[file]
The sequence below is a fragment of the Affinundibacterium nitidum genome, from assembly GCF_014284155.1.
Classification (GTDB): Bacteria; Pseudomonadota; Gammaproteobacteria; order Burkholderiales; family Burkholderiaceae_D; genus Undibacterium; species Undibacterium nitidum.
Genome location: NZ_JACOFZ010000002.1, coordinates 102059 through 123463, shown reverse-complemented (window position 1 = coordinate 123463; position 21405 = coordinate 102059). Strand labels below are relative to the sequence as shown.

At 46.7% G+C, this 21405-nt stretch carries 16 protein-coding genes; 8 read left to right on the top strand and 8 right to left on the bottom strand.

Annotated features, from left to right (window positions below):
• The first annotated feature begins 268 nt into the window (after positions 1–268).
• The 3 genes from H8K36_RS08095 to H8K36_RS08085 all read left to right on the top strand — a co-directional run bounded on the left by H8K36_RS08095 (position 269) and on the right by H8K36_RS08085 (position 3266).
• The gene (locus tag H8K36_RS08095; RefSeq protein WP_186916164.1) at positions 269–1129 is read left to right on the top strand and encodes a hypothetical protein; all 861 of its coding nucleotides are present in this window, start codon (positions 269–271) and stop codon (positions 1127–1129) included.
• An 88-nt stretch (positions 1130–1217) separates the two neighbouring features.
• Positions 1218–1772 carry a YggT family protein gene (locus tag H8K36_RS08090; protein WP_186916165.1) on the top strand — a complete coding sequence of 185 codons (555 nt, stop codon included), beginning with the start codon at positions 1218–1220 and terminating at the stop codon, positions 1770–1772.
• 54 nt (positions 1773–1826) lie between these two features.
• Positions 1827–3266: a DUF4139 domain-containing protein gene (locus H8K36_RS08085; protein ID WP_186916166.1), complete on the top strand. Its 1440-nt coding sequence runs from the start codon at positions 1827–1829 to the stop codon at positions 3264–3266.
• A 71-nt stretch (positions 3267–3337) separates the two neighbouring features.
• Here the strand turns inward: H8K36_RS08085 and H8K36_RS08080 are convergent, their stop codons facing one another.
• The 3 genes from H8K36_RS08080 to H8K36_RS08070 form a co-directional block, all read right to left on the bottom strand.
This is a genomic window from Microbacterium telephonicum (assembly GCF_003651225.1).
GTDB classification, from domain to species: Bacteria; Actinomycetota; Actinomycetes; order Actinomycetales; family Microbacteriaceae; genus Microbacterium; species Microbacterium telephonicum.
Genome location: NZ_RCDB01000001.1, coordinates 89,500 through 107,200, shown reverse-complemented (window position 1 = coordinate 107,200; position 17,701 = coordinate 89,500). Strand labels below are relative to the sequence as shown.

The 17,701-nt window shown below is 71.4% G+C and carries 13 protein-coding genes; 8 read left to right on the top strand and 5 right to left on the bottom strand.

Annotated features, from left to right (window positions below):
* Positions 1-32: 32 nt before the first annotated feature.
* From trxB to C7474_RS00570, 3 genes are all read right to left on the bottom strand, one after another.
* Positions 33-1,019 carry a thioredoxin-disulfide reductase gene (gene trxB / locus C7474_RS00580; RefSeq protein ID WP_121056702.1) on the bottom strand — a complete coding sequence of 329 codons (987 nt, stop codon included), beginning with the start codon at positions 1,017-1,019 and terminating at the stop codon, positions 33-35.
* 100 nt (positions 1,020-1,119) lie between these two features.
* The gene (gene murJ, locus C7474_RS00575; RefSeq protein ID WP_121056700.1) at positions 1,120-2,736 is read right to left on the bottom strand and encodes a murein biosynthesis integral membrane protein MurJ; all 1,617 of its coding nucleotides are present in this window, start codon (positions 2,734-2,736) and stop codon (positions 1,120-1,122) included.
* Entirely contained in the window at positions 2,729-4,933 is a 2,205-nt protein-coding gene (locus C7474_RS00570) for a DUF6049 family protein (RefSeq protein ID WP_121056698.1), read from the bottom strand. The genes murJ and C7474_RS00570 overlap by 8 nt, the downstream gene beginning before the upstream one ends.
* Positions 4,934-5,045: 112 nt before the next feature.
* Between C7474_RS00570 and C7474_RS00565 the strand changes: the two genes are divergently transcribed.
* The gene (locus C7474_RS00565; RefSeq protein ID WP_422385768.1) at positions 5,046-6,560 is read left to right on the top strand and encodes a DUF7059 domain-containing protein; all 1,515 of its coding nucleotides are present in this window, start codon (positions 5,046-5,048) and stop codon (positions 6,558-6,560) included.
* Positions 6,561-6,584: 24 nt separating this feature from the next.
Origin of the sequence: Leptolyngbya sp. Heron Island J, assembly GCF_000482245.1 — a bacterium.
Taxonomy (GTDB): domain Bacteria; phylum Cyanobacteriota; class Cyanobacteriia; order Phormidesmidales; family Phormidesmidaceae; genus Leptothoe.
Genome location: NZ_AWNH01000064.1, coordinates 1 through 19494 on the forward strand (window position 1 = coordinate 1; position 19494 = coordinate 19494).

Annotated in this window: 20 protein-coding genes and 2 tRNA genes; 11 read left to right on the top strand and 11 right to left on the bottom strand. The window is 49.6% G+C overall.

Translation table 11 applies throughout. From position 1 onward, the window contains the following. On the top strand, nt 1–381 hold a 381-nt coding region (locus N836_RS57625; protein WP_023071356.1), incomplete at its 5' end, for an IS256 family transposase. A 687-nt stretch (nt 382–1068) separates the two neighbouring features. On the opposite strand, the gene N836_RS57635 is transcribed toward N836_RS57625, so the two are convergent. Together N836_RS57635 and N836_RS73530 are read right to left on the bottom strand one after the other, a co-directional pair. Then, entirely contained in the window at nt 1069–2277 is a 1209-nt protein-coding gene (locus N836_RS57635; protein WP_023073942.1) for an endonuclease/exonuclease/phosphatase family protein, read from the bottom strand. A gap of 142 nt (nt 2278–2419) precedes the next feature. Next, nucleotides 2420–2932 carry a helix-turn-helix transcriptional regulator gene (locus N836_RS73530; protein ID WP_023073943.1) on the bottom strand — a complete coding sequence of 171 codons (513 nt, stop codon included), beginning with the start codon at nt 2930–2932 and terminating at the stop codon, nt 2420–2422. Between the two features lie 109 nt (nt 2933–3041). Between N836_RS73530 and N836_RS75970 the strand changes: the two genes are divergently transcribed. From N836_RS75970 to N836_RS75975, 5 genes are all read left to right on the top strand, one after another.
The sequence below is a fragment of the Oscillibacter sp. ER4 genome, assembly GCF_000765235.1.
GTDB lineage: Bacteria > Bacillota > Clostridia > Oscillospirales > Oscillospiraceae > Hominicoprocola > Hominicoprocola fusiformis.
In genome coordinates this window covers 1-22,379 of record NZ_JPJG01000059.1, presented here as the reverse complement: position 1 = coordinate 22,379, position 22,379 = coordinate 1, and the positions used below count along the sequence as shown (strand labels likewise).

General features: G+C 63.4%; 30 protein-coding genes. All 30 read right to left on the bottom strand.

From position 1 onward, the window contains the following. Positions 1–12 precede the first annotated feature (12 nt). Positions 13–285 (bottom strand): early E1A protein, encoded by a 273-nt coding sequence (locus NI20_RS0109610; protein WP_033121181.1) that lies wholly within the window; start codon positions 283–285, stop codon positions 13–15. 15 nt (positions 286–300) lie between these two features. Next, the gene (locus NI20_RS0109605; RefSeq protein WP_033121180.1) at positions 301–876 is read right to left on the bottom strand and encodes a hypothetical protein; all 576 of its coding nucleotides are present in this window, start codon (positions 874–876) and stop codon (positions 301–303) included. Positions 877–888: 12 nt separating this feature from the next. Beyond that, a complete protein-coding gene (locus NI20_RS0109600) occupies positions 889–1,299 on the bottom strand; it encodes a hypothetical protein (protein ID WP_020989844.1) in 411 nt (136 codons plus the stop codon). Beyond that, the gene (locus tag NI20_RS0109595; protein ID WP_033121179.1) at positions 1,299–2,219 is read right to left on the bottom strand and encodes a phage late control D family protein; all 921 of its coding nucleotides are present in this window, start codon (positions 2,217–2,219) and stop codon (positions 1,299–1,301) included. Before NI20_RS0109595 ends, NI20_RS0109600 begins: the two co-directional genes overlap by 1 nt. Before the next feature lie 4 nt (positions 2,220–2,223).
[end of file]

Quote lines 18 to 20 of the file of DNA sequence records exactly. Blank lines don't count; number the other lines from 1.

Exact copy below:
Genome location: NZ_RCDB01000001.1, coordinates 89,500 through 107,200, shown reverse-complemented (window position 1 = coordinate 107,200; position 17,701 = coordinate 89,500). Strand labels below are relative to the sequence as shown.

The 17,701-nt window shown below is 71.4% G+C and carries 13 protein-coding genes; 8 read left to right on the top strand and 5 right to left on the bottom strand.

Annotated features, from left to right (window positions below):